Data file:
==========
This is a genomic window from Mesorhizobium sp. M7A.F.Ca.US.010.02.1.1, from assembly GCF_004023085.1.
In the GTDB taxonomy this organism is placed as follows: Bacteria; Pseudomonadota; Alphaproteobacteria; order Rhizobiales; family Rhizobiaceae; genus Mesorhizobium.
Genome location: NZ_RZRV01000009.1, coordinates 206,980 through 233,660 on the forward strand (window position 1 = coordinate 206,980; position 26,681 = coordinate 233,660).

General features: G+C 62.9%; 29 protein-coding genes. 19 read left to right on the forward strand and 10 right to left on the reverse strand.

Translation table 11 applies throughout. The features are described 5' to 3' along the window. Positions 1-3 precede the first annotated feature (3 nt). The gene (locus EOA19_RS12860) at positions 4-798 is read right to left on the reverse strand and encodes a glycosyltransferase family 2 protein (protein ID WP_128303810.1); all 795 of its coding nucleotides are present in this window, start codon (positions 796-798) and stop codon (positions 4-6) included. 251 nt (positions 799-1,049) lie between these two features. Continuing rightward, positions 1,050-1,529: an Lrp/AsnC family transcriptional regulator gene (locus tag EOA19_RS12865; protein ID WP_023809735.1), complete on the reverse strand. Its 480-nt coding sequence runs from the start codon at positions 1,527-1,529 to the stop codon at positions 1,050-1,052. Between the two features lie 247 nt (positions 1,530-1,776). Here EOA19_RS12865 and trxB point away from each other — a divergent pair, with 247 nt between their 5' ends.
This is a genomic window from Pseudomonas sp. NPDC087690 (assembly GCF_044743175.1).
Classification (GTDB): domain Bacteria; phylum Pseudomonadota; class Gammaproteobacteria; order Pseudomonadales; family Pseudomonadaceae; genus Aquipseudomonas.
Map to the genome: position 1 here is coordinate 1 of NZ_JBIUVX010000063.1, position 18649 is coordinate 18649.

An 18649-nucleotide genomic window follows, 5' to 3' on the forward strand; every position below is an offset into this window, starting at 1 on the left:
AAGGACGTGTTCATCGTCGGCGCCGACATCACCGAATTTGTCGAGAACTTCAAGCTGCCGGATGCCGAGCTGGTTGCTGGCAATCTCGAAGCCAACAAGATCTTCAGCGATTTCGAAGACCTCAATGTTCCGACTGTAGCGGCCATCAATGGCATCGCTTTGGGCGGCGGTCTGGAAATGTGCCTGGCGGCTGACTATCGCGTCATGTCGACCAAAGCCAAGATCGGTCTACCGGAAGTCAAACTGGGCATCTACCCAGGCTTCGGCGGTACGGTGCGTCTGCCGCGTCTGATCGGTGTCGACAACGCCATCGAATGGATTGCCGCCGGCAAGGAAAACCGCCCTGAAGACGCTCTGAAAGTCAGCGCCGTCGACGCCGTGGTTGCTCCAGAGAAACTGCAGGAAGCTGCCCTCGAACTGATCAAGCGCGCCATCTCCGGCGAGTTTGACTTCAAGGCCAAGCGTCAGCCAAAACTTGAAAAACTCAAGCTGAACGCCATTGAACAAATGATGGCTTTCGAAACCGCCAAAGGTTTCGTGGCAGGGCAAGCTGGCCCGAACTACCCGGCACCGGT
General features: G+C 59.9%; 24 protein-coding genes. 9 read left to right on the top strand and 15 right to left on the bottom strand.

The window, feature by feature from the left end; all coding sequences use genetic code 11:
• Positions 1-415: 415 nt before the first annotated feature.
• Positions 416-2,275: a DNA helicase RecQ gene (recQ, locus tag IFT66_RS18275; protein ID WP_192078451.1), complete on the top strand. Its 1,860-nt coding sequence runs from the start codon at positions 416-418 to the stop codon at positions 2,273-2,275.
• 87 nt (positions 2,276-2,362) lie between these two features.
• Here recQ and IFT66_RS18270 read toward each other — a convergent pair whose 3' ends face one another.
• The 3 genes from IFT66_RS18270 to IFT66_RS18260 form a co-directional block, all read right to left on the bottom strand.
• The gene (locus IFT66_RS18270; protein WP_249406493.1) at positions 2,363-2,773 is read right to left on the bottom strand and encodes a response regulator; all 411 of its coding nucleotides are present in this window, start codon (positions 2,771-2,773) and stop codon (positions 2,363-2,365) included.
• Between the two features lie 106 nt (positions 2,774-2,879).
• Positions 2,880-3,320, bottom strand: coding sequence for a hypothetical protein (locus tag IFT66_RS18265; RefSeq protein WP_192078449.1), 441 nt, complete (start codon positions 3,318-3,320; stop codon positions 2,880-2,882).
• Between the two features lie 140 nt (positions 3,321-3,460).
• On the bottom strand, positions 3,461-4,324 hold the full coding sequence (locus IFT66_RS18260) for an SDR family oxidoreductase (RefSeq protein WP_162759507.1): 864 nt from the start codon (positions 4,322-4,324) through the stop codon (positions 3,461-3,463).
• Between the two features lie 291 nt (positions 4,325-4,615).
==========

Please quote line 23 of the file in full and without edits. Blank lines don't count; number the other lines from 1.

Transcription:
• Between the two features lie 291 nt (positions 4,325-4,615).